Timely farm program

WEBSTER DEFINES timely as meaning “occurring or done at a favorable or appropriate time.” The present farm bill is anything but timely for the vast majority of American farmers, especially the small family farmers.

Not only are American farmers challenged by increasing cost of production, overseas issues involving policy and trade, drought and adverse weather, but they also have the challenges of political policymakers who have no comprehension of how to make timely decisions regarding farm policies.

Case-in-point: In the late winter and early spring of 2002 farmers were attempting to make decisions regarding what crops to plant. Since the political powers in charge had not been able to come up with an adequate policy that satisfied everyone concerning the new upcoming farm bill, the American farmer was left dangling.

If a planting seed was left on the shelf like the American farmer was by the nation's lawmakers, there would never be any fruit to harvest in the United States of America.

The American farmers were told to make their planting decisions in accordance with the guidelines of the 1996 farm bill. Since the window of opportunity was narrowing very fast in regard to timely planting issues, all farmers acted accordingly.

Farmers not only had to deal with narrow planting schedules, but also had to push the pencil to try and figure what to plant that would adequately cash flow as the commodity markets had been very volatile for several years and the future of just how involved the government was going to be involved in farming was an unknown factor to the American farmer as well as their financial lending institutions.

It was not until the seeds were in the ground and growing that the politicians finally passed the present farm bill.

They seemed to be quite proud of themselves, but stated that they would leave the fine tuning and interpretation to those folks down the chain of command.

It was not until October 2002 that the present farm bill was presented to the American farmers through their local FSA offices.

It was in these meetings that the American farmer was informed that the present farm bill would be retroactive through 2002.

This is to say that the farm bill will be retroactive to cover the crops already planted and harvested for 2002.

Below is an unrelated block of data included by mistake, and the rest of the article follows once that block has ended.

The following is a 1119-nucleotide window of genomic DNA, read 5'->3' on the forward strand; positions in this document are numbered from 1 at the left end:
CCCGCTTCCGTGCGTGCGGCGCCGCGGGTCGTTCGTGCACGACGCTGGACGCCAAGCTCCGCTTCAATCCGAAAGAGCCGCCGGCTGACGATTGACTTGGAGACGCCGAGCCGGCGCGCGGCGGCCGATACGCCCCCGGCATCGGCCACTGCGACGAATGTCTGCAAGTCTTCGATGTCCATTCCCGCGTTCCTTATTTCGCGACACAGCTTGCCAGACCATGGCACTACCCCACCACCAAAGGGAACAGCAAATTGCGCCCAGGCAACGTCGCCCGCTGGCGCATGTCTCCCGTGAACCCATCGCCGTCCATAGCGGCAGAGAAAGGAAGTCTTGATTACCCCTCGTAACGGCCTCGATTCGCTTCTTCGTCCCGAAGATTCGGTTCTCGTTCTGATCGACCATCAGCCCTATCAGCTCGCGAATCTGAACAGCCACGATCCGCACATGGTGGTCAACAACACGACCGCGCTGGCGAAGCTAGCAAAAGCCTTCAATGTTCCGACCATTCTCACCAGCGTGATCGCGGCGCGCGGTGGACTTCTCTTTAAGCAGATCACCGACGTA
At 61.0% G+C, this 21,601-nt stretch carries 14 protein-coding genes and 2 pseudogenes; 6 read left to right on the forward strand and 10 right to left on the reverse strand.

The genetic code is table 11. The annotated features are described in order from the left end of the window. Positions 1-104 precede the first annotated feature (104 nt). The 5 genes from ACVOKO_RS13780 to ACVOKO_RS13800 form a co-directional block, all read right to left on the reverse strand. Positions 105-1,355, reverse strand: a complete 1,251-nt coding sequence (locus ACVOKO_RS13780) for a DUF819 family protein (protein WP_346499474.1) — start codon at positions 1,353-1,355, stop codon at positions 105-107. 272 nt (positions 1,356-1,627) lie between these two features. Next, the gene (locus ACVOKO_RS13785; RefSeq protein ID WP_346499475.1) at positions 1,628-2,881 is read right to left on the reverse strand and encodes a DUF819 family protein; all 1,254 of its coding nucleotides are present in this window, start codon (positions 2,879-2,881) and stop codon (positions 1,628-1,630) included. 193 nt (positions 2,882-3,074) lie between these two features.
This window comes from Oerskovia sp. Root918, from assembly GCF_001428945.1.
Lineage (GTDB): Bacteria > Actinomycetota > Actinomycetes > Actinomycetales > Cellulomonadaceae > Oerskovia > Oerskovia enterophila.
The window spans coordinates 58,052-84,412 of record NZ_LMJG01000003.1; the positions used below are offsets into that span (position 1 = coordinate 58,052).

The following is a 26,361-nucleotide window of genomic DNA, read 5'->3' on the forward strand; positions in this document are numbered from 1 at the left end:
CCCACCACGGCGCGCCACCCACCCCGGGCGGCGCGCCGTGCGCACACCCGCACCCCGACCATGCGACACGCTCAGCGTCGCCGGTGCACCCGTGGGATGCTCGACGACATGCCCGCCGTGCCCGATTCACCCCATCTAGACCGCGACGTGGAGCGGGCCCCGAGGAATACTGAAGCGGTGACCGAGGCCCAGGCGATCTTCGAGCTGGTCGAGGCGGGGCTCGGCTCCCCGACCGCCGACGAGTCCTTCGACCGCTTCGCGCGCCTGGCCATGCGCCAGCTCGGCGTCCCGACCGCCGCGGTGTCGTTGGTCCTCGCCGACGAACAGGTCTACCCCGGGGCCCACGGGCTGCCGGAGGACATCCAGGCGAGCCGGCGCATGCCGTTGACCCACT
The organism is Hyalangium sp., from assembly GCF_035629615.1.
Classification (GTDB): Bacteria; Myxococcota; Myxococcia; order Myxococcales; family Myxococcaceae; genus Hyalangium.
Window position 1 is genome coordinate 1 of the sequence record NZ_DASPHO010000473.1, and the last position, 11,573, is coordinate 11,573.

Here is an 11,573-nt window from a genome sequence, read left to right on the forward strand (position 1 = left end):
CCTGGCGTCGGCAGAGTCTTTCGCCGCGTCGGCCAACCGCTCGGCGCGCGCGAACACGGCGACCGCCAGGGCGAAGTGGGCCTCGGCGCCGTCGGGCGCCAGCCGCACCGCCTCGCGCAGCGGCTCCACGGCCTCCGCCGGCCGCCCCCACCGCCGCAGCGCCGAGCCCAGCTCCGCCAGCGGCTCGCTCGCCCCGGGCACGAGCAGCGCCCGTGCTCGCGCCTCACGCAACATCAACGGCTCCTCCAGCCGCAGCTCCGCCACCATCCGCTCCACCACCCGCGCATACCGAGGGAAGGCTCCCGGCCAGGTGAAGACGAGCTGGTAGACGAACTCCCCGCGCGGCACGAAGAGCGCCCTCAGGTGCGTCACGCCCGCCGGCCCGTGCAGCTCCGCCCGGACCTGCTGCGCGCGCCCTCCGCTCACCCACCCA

Now, we are to the point in this letter where we can try to communicate how the politicians who have no concept of farming can really mess things up for the American farmers.

Since our part of the southwest panhandle of Nebraska has a very short growing season, we are limited in what we can raise.

Attempting to obtain a positive cash flow position, we elected to plant pinto beans instead of feed corn.

Pinto beans are considered FAVs according to the USDA guidelines.

We contacted our local FSA office to determine just how many acres we could plant without violating the government program guidelines. At this point in time the local FSA offices as well as the American farmers had been instructed to continue operating under guidelines of the 1996 farm bill and we planted accordingly.

We overplanted our pinto beans by 9.5 acres, which is equivalent to repaying USDA $133. This is what we certified to in the first signup for 2002.

In December 2002 we were again instructed to sign up our farm for the 2002 farm program. This occurred at the same time we provided information to increase our base and yield figures. We were also signing up for the 2003 farm program.

Needless to say, this was a rather hectic time for both the American farmers and the local FSA offices. A lot of information to generate in a very short time.

Consequently, we did increase our base and yield, but did not realize what a drastic difference it would make in the crop that we had already raised and harvested for 2002. Our overplanted FAV acres rose from 9.5 acres to 210.1 acres, and the amount that we would have to repay the USDA went from $133 to $5,445. Quite a jump, don't you think?

Should the American farmer be penalized because those in political power delayed the timely passing of the new farm bill for reasons known mainly among the politicians?

Yes, we did receive an updated direct payment for 2002, but we did not get any LDPs or disaster payments. Yes, the disaster has been approved for our area for 2001 and 2002, but once again this has been buried in political quagmire and will not be received by the American farmer in a timely manner.
Kathi Franks
Kimball, Neb.

More on Tweeten

MY SON and I farm 2,000 acres of corn, soybeans and milo in northeast Missouri. The article (discussing) Luther Tweeten's views on agriculture subsidies (“Ag economist slams farm programs,” Delta Farm Press, April 4, 2003) was interesting. It's also interesting that he is retired — (Tweeten) will receive a check from the taxpayers every month for the rest of his life for doing absolutely nothing. He has lived his whole career being supported by the taxpayers at a social institution (public education) and now says farmers shouldn't receive any assistance? But he gets a check for doing nothing.
Dale A. Goers
Shelbyville, Mo.

Hide comments


  • Allowed HTML tags: <em> <strong> <blockquote> <br> <p>

Plain text

  • No HTML tags allowed.
  • Web page addresses and e-mail addresses turn into links automatically.
  • Lines and paragraphs break automatically.